That’s less than the profit I was hoping to achieve. But we were early on the position, and I was glad to be able to take the gain as the market moved lower yesterday.
If you took a loss on this position, then that’s unfortunate. But it’s also not the result of my advice.
I quite clearly stated that you needed to be willing to hold this position through a move up to 2595-2600 on the S&P 500. I said you had to be willing to risk a 100% loss on this trade. When I recommended the trade I said I was probably early, but I liked the odds of it. And, as the trade went against us early this week, I updated you every day as to the status of the S&P 500 and the multiple divergences that were setting up. I reiterated – multiple times – that I was more comfortable holding a small loss on a small short S&P position than in not having any short exposure at all.
And… when the market started to fall on Thursday… I told you to take the profits as the conditions quickly shifted from overbought to oversold.
Frankly, John, I think I’ve been quite clear about my purchase and sell disciplines on this trade, and on every other position I’ve recommended.
Most of the time, my sell targets are listed in the original recommendation. I tell you where I think we’ll take profits on the trade, and where we need to cut our losses if I’m wrong.
I’m not perfect, of course. Some of the trades I recommend are not going to work out well. And, in the event that one trade gets away from me – as is the case with our current holding of TEVA Pharmaceuticals – I’ll try to keep you updated on my thoughts and on my plan for working the trade back to profitability, or on just taking the loss and moving on.
My main point here, though, is that we are on the same team. I want you to profit on my advice. And I will try – constantly – to keep you updated on our trades and to let you know if my thoughts on any position have changed.
That said… there’s no reason for you to have taken a loss on the SPY put trade I recommended. This was a profitable trade for us. And, had you adhered to the advice I provided, you should have been profitable on this trade as well.
As for the DKS position… we’re still in it. We’ll be profitable on the trade as long as the stock holds above $24.40 by the time the options expire in December.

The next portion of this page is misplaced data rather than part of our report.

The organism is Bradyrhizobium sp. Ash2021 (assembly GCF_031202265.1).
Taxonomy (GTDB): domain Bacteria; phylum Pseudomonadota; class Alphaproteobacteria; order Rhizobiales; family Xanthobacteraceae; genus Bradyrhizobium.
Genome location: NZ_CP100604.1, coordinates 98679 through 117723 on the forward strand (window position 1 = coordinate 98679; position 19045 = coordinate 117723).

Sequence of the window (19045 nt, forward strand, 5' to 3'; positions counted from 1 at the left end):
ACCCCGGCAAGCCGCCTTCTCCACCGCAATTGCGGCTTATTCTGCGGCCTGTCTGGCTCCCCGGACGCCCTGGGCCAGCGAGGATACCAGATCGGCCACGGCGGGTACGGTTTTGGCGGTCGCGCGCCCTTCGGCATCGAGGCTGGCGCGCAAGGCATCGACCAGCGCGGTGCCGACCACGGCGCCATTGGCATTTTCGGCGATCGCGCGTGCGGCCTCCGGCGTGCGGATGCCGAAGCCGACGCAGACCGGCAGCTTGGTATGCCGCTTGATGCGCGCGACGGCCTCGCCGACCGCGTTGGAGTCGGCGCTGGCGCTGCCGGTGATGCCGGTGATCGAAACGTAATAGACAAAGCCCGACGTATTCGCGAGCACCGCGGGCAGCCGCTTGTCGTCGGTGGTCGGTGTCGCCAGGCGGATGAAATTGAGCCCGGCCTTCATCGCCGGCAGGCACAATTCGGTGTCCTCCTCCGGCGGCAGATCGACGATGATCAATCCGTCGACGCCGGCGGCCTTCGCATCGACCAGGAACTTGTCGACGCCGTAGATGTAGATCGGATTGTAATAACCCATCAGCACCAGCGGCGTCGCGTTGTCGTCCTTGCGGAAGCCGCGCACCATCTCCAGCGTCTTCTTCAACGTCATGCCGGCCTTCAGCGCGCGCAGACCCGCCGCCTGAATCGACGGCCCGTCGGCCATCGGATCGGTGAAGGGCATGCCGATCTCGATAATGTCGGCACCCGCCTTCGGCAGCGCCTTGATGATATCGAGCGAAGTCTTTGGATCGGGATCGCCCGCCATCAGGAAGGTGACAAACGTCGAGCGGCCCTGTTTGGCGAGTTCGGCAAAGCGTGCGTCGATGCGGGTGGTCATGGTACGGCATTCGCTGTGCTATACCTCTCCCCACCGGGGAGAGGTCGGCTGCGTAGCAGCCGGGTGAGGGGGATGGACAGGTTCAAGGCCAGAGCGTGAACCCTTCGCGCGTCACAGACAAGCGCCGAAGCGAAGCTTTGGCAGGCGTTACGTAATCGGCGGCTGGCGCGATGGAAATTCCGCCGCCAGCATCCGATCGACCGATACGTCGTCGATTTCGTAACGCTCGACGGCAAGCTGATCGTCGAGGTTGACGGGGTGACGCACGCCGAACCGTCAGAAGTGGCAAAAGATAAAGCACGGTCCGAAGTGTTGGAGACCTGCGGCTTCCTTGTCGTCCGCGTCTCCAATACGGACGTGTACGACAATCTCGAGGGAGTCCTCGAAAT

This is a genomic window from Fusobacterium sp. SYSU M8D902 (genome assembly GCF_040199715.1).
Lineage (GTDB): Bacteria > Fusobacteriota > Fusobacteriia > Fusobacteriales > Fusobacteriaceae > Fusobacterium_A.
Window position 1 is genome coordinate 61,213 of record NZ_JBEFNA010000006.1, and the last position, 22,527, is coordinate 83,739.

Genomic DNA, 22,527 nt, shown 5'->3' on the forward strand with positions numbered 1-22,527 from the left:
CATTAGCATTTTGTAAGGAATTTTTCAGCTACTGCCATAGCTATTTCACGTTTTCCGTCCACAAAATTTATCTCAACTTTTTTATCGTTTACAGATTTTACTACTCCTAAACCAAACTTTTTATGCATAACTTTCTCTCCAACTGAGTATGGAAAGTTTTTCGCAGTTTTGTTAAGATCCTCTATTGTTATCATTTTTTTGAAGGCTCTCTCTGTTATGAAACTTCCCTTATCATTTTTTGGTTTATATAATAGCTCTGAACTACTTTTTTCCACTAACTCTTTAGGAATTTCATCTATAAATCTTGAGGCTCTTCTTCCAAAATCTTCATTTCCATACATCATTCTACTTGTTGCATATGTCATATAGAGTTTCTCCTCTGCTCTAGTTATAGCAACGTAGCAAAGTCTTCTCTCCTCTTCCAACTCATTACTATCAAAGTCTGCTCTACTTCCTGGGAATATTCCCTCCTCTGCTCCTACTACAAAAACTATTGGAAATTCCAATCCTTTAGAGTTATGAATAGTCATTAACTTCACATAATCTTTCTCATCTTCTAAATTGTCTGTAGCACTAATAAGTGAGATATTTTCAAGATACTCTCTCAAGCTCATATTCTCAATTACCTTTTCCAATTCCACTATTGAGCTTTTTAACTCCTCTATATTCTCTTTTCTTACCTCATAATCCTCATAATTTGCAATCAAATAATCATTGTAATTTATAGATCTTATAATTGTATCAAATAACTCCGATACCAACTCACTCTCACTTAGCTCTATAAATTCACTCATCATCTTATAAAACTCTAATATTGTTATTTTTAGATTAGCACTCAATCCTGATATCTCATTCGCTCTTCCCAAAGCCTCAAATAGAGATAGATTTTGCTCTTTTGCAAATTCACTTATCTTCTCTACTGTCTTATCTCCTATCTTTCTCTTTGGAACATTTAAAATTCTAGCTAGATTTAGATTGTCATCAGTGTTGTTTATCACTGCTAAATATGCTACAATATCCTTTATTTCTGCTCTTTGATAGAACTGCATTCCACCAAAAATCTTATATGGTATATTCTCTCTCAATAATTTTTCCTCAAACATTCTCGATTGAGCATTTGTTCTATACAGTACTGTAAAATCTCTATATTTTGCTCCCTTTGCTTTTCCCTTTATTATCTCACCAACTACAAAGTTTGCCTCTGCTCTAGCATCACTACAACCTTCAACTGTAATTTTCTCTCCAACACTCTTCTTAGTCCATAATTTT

Best regards and good trading,
For today’s mailbag, we hear about another reader’s experience with the recent bearish SPY put trade…
I was a few days behind you getting in to the SPY put trade so the price was a little lower than on the day of the recommendation and I got in at $0.45. My usual threshold on bearish trades these days is between $250 and $500 so I bought seven contracts of the 256 put and then watched as the value kept declining as the pullback didn’t come. So by Tuesday I had decided that with expiration next week, I would give them until this Friday to “show their stuff.” When I saw the decline in futures starting last night, I knew I had a good chance to get out at a profit today.
And so it happened. I sold the seven contracts within the first hour of trading for $0.67, representing almost a 50% gain against the cost basis. I did contemplate holding on to see if there would be further downward movement but with the reversal at 9:50 a.m. towards the upside, I figured this was going to be another one of those short dips.
This trade reinforced two ideas: One, the entry price is critical. It was only circumstance that led me to get in to this trade later and lower. Had I entered at the original recommendation, I would have only been at breakeven at the low point today. And second, a put does not have to go in the money to be profitable. In this case, the price bottomed about $257.50 – still $1.50 above the strike.
Thank you, as always, for your commentary and the education you provide. Since it was only seven contracts, the gain today was only about $150, but every little bit helps!
– Paul W.